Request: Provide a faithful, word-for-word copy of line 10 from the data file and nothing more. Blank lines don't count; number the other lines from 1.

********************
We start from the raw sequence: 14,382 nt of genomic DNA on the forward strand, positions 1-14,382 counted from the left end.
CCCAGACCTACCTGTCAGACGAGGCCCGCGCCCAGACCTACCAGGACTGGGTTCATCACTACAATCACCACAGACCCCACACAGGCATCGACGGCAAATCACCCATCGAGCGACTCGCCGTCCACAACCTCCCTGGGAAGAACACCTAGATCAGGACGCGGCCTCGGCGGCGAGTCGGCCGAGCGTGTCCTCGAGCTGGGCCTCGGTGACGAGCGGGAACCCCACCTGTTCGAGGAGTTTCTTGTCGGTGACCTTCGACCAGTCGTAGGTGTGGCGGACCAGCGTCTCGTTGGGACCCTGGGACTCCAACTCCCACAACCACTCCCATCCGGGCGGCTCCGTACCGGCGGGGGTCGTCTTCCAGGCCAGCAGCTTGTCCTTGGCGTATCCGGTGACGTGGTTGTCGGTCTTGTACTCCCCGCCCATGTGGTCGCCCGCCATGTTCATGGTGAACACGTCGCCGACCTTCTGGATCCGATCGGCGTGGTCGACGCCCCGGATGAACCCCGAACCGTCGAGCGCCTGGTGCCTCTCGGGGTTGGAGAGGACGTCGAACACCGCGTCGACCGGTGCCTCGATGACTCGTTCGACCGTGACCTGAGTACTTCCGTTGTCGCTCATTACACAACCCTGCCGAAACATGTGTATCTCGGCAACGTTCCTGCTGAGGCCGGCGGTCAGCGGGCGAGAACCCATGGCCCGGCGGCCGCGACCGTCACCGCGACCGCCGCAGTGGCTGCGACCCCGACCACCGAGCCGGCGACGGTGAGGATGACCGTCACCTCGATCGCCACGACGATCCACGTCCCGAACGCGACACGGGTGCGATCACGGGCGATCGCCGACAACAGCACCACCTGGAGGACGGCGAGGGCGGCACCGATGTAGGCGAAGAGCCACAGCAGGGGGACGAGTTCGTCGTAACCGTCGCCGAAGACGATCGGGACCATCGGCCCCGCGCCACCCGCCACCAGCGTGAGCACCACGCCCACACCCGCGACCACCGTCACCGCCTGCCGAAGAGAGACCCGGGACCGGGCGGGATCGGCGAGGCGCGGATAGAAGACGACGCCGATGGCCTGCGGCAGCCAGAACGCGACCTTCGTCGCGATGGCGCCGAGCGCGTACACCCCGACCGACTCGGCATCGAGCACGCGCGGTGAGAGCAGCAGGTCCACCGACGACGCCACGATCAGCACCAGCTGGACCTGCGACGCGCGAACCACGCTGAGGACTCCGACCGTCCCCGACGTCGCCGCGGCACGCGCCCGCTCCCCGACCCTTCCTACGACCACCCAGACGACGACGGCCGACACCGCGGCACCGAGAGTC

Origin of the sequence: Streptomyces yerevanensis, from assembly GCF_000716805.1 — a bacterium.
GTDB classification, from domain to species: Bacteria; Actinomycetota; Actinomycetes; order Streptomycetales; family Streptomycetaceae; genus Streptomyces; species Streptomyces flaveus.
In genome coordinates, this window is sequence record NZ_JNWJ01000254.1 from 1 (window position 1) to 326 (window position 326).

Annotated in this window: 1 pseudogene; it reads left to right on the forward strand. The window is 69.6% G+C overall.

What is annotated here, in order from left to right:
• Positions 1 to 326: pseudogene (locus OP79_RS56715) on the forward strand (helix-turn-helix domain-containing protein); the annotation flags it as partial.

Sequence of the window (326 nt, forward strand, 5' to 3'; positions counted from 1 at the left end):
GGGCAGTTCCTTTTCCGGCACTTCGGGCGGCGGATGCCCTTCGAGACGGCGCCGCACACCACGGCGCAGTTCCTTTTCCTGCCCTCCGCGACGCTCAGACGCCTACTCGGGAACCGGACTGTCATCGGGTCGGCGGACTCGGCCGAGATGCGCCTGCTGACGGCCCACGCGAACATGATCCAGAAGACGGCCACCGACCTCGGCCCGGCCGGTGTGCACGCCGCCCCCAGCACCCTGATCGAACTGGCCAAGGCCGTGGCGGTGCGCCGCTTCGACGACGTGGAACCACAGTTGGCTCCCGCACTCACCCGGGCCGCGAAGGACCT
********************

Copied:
GGGCAGTTCCTTTTCCGGCACTTCGGGCGGCGGATGCCCTTCGAGACGGCGCCGCACACCACGGCGCAGTTCCTTTTCCTGCCCTCCGCGACGCTCAGACGCCTACTCGGGAACCGGACTGTCATCGGGTCGGCGGACTCGGCCGAGATGCGCCTGCTGACGGCCCACGCGAACATGATCCAGAAGACGGCCACCGACCTCGGCCCGGCCGGTGTGCACGCCGCCCCCAGCACCCTGATCGAACTGGCCAAGGCCGTGGCGGTGCGCCGCTTCGACGACGTGGAACCACAGTTGGCTCCCGCACTCACCCGGGCCGCGAAGGACCT